Charles Misak’s praise for capitalism (Virginia Gazette, March 2) seems to confuse benefits to the wealthy with the good of the United States. Here's why.
During the time of Vanderbilt, Rockefeller and Carnegie, capitalists took active measures to keep their workers strictly under their control. Their belief — whether as beneficent fathers protecting wayward children or hard-nosed businessmen wringing every penny from their investments -- was that they controlled those workers’ existence.
Each year, one of every 20 of Vanderbilt’s railroad employees was killed or suffered major injuries because he wouldn’t pay for safety equipment. Rockefeller and Carnegie either ordered or approved strikebreaking, which resulted in labor confrontations that left scores of men, women and children dead and hundreds more wounded. All three, and their robber baron peers, maintained wages just above starvation levels, required workers to use company stores at extortionate prices, and forced families to send their children into mines and sweatshops. And if workers complained they could be replaced at will, thrown into the street and blackballed from future employment. That was capitalism in the 19th and early 20th century.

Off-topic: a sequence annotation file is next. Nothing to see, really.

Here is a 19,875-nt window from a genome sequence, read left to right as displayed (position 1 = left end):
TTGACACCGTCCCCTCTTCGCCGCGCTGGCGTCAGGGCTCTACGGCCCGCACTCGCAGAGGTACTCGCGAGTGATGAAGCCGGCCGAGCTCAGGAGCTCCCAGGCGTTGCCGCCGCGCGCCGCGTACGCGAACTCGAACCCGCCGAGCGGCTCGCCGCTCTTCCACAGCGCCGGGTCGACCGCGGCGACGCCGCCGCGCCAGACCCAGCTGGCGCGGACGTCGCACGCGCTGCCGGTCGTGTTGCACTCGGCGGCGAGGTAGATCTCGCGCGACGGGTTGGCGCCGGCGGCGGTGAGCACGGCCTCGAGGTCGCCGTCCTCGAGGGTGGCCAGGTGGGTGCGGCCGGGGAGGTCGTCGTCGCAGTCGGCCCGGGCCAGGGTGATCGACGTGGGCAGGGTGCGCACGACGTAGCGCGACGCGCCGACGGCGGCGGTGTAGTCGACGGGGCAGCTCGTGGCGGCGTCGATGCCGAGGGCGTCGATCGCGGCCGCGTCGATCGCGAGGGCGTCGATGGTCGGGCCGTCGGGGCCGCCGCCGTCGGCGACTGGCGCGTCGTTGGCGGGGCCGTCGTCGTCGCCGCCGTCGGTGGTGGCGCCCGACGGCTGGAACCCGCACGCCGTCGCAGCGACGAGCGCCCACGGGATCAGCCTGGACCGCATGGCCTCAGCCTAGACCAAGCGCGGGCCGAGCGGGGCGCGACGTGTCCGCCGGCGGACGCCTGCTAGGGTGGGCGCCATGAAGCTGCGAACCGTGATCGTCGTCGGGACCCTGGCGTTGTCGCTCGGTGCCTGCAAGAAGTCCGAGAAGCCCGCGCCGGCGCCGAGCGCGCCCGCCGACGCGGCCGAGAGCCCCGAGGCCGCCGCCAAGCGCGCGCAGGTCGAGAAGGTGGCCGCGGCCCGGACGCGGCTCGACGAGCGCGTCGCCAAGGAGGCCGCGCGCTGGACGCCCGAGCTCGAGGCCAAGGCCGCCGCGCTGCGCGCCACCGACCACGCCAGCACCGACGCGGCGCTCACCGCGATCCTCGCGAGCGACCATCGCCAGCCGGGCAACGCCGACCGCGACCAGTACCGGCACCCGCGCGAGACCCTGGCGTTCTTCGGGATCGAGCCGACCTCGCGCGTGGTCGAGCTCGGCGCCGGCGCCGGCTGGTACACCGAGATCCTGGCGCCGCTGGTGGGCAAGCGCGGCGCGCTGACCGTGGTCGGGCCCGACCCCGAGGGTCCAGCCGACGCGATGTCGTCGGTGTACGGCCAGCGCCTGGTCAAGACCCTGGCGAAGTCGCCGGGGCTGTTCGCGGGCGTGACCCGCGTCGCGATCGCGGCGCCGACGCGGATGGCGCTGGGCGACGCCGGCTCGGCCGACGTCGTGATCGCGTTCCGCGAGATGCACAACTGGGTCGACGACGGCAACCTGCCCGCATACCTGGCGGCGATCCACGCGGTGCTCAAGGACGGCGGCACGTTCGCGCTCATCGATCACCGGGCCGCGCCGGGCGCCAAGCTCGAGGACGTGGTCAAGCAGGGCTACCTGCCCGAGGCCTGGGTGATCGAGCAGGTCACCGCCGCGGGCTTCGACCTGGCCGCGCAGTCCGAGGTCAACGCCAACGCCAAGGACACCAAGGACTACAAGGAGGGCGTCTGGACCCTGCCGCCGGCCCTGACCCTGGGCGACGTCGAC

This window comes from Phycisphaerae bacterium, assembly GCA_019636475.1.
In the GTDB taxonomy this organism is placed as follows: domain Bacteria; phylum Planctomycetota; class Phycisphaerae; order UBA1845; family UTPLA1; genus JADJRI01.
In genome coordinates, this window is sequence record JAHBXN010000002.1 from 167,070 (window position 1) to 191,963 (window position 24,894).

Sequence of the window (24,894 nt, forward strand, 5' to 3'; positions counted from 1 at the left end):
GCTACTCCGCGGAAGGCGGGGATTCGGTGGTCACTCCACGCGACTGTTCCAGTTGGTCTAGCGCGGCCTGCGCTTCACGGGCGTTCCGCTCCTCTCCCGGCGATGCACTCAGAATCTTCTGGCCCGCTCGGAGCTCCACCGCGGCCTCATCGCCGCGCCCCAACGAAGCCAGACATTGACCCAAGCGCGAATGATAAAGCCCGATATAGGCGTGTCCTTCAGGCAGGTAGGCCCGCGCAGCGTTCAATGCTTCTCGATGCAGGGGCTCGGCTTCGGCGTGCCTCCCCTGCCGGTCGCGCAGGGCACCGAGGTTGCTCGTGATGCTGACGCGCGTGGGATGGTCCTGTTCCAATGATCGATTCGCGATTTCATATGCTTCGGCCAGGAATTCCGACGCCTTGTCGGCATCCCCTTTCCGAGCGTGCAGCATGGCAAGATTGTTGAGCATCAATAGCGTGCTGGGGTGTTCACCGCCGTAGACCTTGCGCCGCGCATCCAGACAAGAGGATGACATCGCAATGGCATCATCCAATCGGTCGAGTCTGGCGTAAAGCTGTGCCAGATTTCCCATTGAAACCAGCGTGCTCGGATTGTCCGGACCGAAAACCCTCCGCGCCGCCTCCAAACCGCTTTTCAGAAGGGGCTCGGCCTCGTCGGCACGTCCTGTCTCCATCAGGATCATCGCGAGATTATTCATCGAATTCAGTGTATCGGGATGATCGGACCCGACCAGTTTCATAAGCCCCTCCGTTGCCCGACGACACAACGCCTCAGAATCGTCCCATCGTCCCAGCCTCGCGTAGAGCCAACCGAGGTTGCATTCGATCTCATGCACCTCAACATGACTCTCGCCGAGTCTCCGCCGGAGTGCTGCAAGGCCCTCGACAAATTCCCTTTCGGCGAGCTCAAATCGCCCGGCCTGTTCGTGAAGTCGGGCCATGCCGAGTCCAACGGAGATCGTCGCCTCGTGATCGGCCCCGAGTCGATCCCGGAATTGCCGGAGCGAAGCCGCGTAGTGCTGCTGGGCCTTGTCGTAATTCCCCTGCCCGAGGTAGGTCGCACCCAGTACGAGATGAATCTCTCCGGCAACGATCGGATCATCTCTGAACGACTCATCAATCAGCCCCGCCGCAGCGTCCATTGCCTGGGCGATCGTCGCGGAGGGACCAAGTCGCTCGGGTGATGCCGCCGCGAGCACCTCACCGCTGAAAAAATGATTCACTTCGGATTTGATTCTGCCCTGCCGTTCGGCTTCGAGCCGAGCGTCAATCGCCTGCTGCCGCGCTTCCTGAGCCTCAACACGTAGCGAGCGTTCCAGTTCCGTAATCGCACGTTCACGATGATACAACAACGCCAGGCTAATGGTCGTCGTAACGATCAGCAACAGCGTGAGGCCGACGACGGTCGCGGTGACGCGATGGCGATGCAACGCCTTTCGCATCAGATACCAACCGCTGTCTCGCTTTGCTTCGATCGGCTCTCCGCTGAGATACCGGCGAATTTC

It was only through continued unionization that livable wages and the 40-hour work week were achieved, child labor ended and worker safety enforced. It was those efforts, not the mere fact of capitalism, which brought millions into the middle class and enabled them to buy houses, cars, TVs and college educations for their children. During that period, the wealthiest were taxed at rates between 77 percent and 95 percent, but that didn’t stop them from expanding their businesses, incorporating new technologies and making money for themselves. Capital working with labor made this country.
But many of those among the wealthiest weren’t satisfied. They began endowing think tanks and university chairs to sow the seeds of the economics we now see in full fruition. As Cory Doctorow points out, they created the witch doctors who told them they were rich because they deserve to be, and they deserve to be rich because they are.
Even worse, those ideas spread to mass media, with the result that we have people who struggle from paycheck to paycheck defending the right of the rich to keep more of their money to themselves. Thanks to phrases such as “death tax,” personal wealth has become a dynastic right with no obligation to work, innovate or even employ. And because of loopholes enshrined in the 2017 tax scam by the legislators they bought, the wealthiest will receive the lion’s share of the benefits long after the modest gains of the rest of us have disappeared.
In short, within 100 years we have seen workers and government go from creating the checks that channeled capitalism into a common good to a time when unrestricted capitalism is praised as the highest accomplishment of mankind. People such as Mr. Misak overlook the costs to a vanishing middle class and a strong country to call for lower taxes on the wealthy. The ultimate victory of the 21st century robber barons is to make themselves wealthy without risk. That isn't capitalism by any definition.